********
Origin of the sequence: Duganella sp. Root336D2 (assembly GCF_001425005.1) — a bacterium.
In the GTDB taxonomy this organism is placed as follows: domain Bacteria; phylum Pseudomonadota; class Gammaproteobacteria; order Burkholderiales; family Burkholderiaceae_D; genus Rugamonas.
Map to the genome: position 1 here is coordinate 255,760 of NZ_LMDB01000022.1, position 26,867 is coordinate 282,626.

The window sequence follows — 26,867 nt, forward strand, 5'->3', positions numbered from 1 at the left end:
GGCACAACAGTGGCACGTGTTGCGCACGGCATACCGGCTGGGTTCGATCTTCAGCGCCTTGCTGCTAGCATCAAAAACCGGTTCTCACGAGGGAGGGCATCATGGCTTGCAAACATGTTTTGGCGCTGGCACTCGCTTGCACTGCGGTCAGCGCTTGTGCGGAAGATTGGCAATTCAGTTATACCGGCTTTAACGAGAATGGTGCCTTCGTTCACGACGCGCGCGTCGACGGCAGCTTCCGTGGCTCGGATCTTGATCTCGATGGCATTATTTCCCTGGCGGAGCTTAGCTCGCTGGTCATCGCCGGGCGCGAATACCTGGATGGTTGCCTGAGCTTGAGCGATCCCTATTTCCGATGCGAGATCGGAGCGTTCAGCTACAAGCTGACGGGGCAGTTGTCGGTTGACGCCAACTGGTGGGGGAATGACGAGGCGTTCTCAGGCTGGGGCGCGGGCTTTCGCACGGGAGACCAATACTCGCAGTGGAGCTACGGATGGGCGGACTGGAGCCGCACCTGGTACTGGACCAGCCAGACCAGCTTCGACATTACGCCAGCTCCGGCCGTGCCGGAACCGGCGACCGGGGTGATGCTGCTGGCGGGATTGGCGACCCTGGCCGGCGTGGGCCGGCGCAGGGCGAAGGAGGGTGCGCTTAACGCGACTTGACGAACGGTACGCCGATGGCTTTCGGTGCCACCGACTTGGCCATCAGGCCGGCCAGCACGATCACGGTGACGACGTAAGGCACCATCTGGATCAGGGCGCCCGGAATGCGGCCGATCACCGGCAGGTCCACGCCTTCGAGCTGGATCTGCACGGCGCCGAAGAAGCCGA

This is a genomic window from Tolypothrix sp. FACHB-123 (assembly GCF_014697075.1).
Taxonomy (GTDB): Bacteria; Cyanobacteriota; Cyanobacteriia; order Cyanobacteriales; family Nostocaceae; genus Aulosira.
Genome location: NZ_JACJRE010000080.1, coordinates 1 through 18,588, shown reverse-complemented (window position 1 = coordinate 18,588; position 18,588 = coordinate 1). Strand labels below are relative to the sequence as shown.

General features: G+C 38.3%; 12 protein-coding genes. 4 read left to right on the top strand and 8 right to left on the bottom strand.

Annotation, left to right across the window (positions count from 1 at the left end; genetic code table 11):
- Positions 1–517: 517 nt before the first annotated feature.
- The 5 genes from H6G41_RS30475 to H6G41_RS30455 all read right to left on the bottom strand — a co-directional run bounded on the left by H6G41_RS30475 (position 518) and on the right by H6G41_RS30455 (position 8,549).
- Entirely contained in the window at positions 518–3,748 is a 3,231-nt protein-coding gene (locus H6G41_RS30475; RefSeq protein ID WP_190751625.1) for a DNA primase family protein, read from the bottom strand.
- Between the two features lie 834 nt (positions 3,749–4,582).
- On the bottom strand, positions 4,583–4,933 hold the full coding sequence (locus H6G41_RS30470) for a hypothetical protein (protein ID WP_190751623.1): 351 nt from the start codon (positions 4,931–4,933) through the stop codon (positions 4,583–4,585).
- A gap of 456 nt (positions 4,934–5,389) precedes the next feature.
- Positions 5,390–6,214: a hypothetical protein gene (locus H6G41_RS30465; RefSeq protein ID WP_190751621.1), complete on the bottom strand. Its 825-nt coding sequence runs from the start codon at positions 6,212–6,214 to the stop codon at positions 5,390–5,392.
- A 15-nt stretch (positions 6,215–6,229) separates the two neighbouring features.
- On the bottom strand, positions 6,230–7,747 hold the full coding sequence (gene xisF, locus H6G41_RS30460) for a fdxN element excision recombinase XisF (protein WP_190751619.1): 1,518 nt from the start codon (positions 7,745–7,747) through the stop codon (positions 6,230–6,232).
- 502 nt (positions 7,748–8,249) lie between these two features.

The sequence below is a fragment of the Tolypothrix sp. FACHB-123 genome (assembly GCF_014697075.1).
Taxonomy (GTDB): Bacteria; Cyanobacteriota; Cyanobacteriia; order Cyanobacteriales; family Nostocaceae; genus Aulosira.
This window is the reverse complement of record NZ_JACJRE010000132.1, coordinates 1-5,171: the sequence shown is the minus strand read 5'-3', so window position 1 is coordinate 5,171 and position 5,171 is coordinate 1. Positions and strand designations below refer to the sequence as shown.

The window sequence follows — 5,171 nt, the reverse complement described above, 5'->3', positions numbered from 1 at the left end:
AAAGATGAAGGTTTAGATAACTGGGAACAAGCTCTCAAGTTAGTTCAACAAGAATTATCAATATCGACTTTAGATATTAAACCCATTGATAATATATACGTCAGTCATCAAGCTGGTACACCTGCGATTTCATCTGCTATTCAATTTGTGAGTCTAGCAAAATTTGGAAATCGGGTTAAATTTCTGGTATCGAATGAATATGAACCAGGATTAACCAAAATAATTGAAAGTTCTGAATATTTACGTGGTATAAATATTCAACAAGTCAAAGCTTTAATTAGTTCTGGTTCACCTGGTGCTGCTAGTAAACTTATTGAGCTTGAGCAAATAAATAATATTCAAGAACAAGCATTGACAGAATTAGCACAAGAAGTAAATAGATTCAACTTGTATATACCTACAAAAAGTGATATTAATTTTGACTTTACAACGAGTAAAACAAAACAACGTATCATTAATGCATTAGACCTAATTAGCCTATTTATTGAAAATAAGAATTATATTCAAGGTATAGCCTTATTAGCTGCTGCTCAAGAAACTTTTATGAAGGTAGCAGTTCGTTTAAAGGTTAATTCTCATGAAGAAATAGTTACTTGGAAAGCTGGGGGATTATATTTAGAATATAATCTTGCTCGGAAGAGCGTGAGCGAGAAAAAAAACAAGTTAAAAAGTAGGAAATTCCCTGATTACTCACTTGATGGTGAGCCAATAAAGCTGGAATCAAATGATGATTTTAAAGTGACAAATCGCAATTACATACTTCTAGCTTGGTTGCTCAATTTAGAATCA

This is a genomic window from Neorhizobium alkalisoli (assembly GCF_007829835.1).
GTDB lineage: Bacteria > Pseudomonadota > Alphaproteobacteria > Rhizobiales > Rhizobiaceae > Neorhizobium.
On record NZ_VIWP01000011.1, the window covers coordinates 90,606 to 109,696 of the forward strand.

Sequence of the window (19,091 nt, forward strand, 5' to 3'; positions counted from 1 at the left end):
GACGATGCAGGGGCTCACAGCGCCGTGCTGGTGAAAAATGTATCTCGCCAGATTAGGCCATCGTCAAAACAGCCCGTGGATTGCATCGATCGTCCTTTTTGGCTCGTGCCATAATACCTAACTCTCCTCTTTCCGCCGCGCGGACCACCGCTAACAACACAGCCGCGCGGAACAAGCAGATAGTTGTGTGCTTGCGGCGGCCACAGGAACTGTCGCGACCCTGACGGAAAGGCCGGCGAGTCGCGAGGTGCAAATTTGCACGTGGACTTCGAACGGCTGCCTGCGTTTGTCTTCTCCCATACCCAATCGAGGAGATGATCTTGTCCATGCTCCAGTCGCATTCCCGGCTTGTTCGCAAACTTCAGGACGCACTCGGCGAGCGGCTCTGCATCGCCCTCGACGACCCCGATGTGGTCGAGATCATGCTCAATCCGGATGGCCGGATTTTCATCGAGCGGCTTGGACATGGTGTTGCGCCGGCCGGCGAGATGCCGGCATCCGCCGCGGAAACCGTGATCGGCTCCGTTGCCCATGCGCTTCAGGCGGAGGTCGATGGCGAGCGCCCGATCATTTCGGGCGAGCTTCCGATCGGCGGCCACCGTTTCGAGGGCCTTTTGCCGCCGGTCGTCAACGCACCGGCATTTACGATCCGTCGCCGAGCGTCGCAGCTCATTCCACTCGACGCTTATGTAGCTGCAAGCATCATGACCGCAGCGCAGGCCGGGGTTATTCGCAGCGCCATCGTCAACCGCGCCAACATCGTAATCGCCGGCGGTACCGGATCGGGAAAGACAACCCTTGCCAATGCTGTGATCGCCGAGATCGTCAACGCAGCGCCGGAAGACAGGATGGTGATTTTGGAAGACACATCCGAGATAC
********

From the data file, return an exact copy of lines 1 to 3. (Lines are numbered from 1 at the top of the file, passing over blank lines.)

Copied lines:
Origin of the sequence: Duganella sp. Root336D2 (assembly GCF_001425005.1) — a bacterium.
In the GTDB taxonomy this organism is placed as follows: domain Bacteria; phylum Pseudomonadota; class Gammaproteobacteria; order Burkholderiales; family Burkholderiaceae_D; genus Rugamonas.
Map to the genome: position 1 here is coordinate 255,760 of NZ_LMDB01000022.1, position 26,867 is coordinate 282,626.